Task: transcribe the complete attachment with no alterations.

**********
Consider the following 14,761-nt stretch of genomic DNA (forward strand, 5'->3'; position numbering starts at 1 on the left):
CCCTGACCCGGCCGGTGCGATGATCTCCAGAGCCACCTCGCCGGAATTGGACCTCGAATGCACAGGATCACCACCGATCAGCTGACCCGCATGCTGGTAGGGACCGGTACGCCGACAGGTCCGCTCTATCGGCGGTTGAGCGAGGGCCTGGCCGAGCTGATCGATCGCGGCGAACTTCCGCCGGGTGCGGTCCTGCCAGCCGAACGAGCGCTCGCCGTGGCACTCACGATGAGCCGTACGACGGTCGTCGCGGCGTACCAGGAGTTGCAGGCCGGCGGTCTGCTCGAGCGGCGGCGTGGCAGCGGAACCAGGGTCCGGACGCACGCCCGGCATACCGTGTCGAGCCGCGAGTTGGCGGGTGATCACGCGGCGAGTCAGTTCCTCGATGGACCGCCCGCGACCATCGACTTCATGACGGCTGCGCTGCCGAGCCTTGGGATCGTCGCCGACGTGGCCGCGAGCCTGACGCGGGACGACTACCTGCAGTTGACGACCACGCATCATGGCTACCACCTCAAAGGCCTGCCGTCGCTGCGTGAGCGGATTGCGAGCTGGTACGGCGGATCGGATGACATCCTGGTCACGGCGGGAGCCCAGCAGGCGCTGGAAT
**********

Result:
Consider the following 14,761-nt stretch of genomic DNA (forward strand, 5'->3'; position numbering starts at 1 on the left):
CCCTGACCCGGCCGGTGCGATGATCTCCAGAGCCACCTCGCCGGAATTGGACCTCGAATGCACAGGATCACCACCGATCAGCTGACCCGCATGCTGGTAGGGACCGGTACGCCGACAGGTCCGCTCTATCGGCGGTTGAGCGAGGGCCTGGCCGAGCTGATCGATCGCGGCGAACTTCCGCCGGGTGCGGTCCTGCCAGCCGAACGAGCGCTCGCCGTGGCACTCACGATGAGCCGTACGACGGTCGTCGCGGCGTACCAGGAGTTGCAGGCCGGCGGTCTGCTCGAGCGGCGGCGTGGCAGCGGAACCAGGGTCCGGACGCACGCCCGGCATACCGTGTCGAGCCGCGAGTTGGCGGGTGATCACGCGGCGAGTCAGTTCCTCGATGGACCGCCCGCGACCATCGACTTCATGACGGCTGCGCTGCCGAGCCTTGGGATCGTCGCCGACGTGGCCGCGAGCCTGACGCGGGACGACTACCTGCAGTTGACGACCACGCATCATGGCTACCACCTCAAAGGCCTGCCGTCGCTGCGTGAGCGGATTGCGAGCTGGTACGGCGGATCGGATGACATCCTGGTCACGGCGGGAGCCCAGCAGGCGCTGGAAT